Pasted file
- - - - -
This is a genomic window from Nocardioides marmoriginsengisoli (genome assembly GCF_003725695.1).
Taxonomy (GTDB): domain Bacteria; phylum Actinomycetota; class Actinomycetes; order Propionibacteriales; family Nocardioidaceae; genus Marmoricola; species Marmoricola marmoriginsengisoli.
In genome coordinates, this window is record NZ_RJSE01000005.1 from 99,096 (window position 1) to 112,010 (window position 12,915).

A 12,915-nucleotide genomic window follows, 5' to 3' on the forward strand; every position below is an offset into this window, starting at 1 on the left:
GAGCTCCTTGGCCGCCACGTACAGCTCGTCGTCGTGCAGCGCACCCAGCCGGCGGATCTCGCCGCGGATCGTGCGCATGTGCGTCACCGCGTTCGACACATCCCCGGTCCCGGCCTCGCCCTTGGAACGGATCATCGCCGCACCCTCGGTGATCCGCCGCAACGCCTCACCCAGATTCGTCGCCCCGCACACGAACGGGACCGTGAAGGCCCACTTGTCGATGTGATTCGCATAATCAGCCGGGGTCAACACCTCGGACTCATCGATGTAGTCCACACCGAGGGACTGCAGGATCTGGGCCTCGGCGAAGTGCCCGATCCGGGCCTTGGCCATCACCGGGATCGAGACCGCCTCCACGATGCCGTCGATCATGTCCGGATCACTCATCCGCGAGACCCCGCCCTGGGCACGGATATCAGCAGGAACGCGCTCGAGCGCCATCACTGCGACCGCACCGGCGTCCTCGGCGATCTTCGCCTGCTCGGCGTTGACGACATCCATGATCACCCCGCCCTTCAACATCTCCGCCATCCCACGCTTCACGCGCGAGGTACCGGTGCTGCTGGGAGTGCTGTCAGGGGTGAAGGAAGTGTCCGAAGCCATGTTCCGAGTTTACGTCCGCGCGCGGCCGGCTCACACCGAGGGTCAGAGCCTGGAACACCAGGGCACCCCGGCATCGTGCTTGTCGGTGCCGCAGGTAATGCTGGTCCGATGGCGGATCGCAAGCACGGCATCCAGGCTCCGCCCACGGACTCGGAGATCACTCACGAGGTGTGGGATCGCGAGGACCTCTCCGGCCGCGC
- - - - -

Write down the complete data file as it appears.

This is a genomic window from Nocardioides marmoriginsengisoli (genome assembly GCF_003725695.1).
Taxonomy (GTDB): domain Bacteria; phylum Actinomycetota; class Actinomycetes; order Propionibacteriales; family Nocardioidaceae; genus Marmoricola; species Marmoricola marmoriginsengisoli.
In genome coordinates, this window is record NZ_RJSE01000005.1 from 99,096 (window position 1) to 112,010 (window position 12,915).

A 12,915-nucleotide genomic window follows, 5' to 3' on the forward strand; every position below is an offset into this window, starting at 1 on the left:
GAGCTCCTTGGCCGCCACGTACAGCTCGTCGTCGTGCAGCGCACCCAGCCGGCGGATCTCGCCGCGGATCGTGCGCATGTGCGTCACCGCGTTCGACACATCCCCGGTCCCGGCCTCGCCCTTGGAACGGATCATCGCCGCACCCTCGGTGATCCGCCGCAACGCCTCACCCAGATTCGTCGCCCCGCACACGAACGGGACCGTGAAGGCCCACTTGTCGATGTGATTCGCATAATCAGCCGGGGTCAACACCTCGGACTCATCGATGTAGTCCACACCGAGGGACTGCAGGATCTGGGCCTCGGCGAAGTGCCCGATCCGGGCCTTGGCCATCACCGGGATCGAGACCGCCTCCACGATGCCGTCGATCATGTCCGGATCACTCATCCGCGAGACCCCGCCCTGGGCACGGATATCAGCAGGAACGCGCTCGAGCGCCATCACTGCGACCGCACCGGCGTCCTCGGCGATCTTCGCCTGCTCGGCGTTGACGACATCCATGATCACCCCGCCCTTCAACATCTCCGCCATCCCACGCTTCACGCGCGAGGTACCGGTGCTGCTGGGAGTGCTGTCAGGGGTGAAGGAAGTGTCCGAAGCCATGTTCCGAGTTTACGTCCGCGCGCGGCCGGCTCACACCGAGGGTCAGAGCCTGGAACACCAGGGCACCCCGGCATCGTGCTTGTCGGTGCCGCAGGTAATGCTGGTCCGATGGCGGATCGCAAGCACGGCATCCAGGCTCCGCCCACGGACTCGGAGATCACTCACGAGGTGTGGGATCGCGAGGACCTCTCCGGCCGCGC